Washington, DC-- Government research of forestry issues is dominated by politics at the expense of scientific needs, according to the results of the first survey of staff scientists working for the U.S. Forest Service (USFS) Pacific Northwest Research Station released today by Public Employees for Environmental Responsibility (PEER). Agency scientists say that long-term, basic research is sacrificed for short-term bureaucratic priorities, quantity of publication is stressed over scientific quality, and many fear professional retaliation for expressing concerns.
The Pacific Northwest Research Station is one of nine research units within USFS. The PEER survey consisted of questions composed by station scientists. Approximately one-third of the Lab's nearly 300 scientists returned completed surveys. The principal concern of respondents centered around setting research priorities:
· Nearly three out of five scientists report that "research priorities are unduly influenced by politics;"
· More than half contend the agency does not actively support "long-term research". Less than one in three feels the Research Station places a priority on "original research" although nearly nine out of ten feel that the Station should be prioritizing original research; and
· Three of four respondents say the Research Station "stresses the quantity over the quality of scientific publications."
As one scientist wrote in the essay portion of the survey, Forest Service management "has shifted the emphasis of the Station from that of doing high-quality research to that of doing politically relevant pseudo-science." Staff scientists also expressed deep concerns over the management of the Research Station:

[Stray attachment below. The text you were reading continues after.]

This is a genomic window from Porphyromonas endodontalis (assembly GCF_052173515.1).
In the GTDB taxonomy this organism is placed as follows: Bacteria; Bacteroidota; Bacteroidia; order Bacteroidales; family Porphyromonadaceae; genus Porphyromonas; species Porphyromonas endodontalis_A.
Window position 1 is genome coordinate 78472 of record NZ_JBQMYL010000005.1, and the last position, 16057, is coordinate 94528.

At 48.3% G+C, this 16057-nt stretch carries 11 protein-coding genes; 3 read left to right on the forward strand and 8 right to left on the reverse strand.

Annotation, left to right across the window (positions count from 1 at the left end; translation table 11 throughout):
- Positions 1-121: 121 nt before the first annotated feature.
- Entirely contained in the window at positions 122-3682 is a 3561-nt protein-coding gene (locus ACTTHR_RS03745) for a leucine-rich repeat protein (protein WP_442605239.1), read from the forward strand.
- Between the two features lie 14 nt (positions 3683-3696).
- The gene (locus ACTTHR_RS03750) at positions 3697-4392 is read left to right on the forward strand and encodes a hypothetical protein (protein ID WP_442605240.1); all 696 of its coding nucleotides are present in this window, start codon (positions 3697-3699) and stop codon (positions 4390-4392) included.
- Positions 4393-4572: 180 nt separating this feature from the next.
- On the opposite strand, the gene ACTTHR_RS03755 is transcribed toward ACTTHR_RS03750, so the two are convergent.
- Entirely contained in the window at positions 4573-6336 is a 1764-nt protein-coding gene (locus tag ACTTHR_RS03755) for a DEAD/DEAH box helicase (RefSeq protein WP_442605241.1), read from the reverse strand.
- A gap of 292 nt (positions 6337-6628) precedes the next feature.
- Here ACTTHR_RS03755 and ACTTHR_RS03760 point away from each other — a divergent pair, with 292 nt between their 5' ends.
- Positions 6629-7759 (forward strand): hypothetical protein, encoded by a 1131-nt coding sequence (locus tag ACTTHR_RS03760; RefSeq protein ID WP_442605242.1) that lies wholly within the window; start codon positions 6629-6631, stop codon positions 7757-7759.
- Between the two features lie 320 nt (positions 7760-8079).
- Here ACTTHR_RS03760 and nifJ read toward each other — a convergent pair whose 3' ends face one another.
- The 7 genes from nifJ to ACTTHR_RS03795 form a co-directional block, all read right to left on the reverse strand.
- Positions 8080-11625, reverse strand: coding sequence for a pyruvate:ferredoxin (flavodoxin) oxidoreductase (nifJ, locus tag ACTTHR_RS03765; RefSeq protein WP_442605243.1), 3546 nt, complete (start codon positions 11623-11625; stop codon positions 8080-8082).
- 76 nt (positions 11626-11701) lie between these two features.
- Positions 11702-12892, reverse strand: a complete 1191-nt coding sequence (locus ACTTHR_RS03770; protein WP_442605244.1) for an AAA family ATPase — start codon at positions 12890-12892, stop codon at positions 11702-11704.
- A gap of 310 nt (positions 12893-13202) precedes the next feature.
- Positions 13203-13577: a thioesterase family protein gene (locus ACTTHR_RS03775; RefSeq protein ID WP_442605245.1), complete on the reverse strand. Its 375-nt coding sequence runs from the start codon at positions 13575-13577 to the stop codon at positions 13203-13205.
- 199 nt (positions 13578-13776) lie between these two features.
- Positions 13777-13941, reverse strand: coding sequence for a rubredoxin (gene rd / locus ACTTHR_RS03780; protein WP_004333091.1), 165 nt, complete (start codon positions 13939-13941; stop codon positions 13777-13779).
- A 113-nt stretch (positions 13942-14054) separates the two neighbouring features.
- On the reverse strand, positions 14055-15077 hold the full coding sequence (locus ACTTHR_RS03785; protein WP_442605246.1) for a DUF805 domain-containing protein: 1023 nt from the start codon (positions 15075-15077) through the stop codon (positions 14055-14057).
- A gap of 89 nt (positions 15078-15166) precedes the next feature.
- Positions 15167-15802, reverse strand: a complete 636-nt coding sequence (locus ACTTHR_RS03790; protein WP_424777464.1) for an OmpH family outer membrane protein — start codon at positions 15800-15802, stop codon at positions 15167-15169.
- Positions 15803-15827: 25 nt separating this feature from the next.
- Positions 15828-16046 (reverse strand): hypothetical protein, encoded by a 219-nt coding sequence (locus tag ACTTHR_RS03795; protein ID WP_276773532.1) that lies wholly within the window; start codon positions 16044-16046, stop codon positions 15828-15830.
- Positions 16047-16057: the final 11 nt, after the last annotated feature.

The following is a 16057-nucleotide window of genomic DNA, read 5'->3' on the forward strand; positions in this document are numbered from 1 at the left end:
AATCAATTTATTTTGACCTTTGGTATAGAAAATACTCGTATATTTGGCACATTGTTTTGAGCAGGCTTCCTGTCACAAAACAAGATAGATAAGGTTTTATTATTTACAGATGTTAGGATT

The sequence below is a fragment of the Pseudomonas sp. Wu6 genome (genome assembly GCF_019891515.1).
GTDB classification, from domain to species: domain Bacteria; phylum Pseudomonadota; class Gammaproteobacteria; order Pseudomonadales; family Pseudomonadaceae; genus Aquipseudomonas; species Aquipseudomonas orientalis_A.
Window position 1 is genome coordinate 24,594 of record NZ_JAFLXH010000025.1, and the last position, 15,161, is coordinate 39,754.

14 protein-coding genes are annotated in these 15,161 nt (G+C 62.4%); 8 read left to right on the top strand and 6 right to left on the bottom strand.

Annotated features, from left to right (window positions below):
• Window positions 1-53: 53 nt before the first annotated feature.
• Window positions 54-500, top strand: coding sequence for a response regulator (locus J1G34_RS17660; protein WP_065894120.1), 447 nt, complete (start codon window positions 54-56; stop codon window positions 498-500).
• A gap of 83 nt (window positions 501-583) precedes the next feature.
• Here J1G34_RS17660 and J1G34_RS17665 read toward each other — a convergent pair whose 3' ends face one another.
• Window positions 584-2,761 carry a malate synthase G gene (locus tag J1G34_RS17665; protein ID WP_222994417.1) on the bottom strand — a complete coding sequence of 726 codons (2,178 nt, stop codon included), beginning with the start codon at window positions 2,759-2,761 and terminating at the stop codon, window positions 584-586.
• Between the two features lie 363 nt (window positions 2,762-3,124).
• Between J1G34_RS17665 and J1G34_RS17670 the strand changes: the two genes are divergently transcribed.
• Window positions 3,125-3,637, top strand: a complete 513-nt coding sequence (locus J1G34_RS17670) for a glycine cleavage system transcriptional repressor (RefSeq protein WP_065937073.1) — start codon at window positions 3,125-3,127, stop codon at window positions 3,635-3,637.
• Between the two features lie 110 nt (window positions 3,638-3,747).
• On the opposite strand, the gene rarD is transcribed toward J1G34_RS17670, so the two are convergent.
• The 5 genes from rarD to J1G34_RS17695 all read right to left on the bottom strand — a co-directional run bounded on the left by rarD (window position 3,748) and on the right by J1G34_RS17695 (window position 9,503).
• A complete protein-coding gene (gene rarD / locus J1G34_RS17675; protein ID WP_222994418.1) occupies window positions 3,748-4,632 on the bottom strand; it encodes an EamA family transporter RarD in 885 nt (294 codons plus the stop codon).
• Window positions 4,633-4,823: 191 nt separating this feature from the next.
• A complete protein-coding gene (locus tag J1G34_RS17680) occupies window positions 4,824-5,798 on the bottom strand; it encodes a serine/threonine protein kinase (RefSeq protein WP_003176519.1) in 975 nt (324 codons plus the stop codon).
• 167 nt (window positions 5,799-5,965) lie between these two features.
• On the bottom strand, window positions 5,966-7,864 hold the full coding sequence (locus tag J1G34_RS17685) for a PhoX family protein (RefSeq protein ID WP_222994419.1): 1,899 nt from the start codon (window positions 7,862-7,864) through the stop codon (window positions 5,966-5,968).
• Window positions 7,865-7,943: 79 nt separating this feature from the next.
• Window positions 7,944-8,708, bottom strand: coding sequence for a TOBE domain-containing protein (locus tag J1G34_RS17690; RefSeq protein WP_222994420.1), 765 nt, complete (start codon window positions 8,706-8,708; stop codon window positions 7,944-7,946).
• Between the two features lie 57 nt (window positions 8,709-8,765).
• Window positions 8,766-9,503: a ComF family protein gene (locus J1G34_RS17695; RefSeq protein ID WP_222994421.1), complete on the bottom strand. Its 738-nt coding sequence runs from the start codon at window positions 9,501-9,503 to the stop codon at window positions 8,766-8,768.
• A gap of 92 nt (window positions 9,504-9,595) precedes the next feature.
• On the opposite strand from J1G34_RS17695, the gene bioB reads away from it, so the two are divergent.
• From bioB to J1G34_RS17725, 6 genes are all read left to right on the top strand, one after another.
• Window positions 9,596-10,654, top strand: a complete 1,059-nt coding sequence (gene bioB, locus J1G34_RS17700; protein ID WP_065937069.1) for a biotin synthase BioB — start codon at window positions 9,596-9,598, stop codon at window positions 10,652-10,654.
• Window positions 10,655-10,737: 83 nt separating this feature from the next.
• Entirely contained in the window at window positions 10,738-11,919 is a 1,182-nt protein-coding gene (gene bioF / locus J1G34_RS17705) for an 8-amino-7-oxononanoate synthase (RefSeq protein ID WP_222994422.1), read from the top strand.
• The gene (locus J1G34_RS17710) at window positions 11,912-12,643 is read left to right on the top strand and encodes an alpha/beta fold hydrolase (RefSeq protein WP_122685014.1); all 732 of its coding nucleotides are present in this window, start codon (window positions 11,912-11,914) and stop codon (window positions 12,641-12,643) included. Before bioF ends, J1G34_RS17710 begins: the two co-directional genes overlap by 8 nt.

· Less than one in three believe that the Research Station has adequate resources to "perform its environmental mission" and even fewer think "allocation of research matches research priorities";
· More than half of respondents do not think the station "efficiently uses the resources available to it" while more than two out of three say morale is not good; and
· More than one in three fear retaliation for expressing concerns about management decisions.
Another scientist wrote, "Large portions of funds are arbitrarily allocated to support resource extraction industries at the expense of the environment and environmental research." A third noted the preoccupation with Aappearance" over Asubstance and scientific productivity."
The Research Stations within the Forest Service were established to conduct independent science unburdened by the need to generate revenue from timber sales. "his survey strongly suggests that the Pacific Northwest Station is failing its mission," said Washington PEER Director Lea Mitchell. Political science appears to be more important than the biological sciences within this Forest Service laboratory."